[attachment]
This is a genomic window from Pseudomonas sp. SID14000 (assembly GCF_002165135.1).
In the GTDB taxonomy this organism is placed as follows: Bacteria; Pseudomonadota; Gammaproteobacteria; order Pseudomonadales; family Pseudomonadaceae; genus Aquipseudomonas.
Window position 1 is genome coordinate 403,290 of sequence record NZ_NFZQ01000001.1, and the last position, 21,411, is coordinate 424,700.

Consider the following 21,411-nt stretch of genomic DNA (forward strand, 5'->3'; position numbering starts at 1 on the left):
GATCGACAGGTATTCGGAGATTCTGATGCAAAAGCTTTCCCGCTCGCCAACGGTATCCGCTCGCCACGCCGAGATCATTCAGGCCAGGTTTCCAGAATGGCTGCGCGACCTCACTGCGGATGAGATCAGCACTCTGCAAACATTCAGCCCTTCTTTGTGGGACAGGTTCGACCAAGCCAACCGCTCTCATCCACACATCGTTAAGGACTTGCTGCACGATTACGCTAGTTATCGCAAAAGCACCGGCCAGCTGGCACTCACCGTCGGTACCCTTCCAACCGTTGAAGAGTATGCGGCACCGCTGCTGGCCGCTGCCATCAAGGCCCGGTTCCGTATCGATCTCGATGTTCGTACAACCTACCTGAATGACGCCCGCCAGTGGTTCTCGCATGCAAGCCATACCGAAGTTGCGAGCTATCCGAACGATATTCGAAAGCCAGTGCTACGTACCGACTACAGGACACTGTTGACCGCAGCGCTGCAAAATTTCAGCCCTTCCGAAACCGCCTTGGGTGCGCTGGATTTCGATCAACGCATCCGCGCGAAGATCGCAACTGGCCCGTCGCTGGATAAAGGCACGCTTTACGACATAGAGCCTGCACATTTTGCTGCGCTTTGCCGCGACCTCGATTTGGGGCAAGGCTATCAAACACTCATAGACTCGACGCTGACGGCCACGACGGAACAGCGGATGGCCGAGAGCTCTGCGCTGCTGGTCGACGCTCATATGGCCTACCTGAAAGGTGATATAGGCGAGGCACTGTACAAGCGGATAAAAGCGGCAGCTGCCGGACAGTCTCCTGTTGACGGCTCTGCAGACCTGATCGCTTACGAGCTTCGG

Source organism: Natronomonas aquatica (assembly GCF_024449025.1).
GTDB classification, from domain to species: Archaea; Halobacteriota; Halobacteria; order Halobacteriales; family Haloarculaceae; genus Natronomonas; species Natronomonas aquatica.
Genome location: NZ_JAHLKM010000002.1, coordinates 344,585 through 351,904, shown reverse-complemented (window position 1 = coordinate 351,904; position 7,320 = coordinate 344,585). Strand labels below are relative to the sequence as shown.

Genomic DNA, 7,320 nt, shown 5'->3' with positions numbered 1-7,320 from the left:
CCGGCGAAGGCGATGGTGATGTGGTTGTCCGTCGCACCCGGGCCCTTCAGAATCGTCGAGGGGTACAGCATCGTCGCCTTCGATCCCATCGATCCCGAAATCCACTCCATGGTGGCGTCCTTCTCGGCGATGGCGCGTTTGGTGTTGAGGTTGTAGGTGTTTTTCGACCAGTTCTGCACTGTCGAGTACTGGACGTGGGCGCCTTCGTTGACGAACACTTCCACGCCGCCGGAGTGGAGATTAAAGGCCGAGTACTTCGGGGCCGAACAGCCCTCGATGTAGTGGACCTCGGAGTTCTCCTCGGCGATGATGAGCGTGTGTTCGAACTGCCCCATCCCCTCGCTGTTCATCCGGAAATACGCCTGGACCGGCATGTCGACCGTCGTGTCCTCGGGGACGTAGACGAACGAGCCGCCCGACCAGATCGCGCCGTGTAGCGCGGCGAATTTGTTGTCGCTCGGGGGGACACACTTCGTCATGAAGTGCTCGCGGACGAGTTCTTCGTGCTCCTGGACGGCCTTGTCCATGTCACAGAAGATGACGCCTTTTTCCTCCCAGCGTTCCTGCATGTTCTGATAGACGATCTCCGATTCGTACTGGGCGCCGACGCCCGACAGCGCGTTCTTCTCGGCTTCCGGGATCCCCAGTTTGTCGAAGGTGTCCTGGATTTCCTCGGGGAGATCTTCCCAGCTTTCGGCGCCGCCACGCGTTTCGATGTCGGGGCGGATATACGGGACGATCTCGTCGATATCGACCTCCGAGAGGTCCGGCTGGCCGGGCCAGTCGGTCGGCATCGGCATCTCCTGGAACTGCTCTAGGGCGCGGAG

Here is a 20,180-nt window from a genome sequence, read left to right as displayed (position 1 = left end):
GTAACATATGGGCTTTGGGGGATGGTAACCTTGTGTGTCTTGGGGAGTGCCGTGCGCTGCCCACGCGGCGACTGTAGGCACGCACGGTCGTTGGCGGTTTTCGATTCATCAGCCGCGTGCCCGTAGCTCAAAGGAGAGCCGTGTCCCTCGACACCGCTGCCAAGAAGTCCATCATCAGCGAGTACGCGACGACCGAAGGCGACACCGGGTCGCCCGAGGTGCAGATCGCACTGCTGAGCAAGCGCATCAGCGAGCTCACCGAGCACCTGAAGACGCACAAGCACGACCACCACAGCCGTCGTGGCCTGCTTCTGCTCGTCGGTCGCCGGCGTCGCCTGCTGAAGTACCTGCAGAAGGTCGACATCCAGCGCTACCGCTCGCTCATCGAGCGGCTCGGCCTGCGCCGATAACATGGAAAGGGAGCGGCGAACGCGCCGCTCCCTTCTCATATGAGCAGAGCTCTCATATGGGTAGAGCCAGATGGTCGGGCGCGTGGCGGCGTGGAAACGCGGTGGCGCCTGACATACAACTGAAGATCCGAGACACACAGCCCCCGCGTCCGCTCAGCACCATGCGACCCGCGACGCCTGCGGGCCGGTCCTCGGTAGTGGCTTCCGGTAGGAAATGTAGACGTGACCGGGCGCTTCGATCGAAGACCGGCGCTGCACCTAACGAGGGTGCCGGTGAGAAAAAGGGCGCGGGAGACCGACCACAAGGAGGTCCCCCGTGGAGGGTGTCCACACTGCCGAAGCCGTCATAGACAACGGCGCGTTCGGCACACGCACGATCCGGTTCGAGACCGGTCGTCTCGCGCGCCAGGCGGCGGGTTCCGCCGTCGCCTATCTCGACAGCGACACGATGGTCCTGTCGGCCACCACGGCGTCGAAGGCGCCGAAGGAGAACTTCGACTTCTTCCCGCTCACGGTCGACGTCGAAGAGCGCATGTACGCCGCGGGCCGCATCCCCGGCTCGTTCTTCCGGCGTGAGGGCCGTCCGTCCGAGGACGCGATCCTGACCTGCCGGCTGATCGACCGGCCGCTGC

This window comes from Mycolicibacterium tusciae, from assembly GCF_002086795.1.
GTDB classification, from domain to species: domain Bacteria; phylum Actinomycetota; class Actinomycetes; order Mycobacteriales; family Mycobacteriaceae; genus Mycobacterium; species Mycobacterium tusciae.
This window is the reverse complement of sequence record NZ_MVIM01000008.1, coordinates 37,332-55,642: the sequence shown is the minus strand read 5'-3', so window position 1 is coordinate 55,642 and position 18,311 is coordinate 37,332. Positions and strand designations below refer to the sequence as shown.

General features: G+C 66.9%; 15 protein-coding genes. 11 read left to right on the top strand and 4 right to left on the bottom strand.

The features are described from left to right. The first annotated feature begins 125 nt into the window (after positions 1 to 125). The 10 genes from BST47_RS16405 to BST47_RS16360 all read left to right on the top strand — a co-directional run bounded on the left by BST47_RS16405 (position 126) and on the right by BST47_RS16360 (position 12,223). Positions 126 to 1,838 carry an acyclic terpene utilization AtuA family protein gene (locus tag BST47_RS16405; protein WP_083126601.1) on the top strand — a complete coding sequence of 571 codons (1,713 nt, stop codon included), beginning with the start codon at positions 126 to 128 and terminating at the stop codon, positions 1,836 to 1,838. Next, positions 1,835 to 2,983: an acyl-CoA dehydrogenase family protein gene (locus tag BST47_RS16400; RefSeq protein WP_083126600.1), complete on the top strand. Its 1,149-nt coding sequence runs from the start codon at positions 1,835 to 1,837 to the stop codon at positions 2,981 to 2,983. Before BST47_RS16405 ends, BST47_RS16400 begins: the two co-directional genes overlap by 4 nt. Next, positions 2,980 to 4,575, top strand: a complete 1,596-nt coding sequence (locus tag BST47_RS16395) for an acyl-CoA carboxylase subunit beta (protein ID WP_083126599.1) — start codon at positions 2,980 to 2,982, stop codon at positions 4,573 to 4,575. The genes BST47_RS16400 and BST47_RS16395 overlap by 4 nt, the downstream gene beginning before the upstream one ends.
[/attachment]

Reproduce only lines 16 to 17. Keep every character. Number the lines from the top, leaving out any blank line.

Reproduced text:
General features: G+C 66.9%; 15 protein-coding genes. 11 read left to right on the top strand and 4 right to left on the bottom strand.

The features are described from left to right. The first annotated feature begins 125 nt into the window (after positions 1 to 125). The 10 genes from BST47_RS16405 to BST47_RS16360 all read left to right on the top strand — a co-directional run bounded on the left by BST47_RS16405 (position 126) and on the right by BST47_RS16360 (position 12,223). Positions 126 to 1,838 carry an acyclic terpene utilization AtuA family protein gene (locus tag BST47_RS16405; protein WP_083126601.1) on the top strand — a complete coding sequence of 571 codons (1,713 nt, stop codon included), beginning with the start codon at positions 126 to 128 and terminating at the stop codon, positions 1,836 to 1,838. Next, positions 1,835 to 2,983: an acyl-CoA dehydrogenase family protein gene (locus tag BST47_RS16400; RefSeq protein WP_083126600.1), complete on the top strand. Its 1,149-nt coding sequence runs from the start codon at positions 1,835 to 1,837 to the stop codon at positions 2,981 to 2,983. Before BST47_RS16405 ends, BST47_RS16400 begins: the two co-directional genes overlap by 4 nt. Next, positions 2,980 to 4,575, top strand: a complete 1,596-nt coding sequence (locus tag BST47_RS16395) for an acyl-CoA carboxylase subunit beta (protein ID WP_083126599.1) — start codon at positions 2,980 to 2,982, stop codon at positions 4,573 to 4,575. The genes BST47_RS16400 and BST47_RS16395 overlap by 4 nt, the downstream gene beginning before the upstream one ends.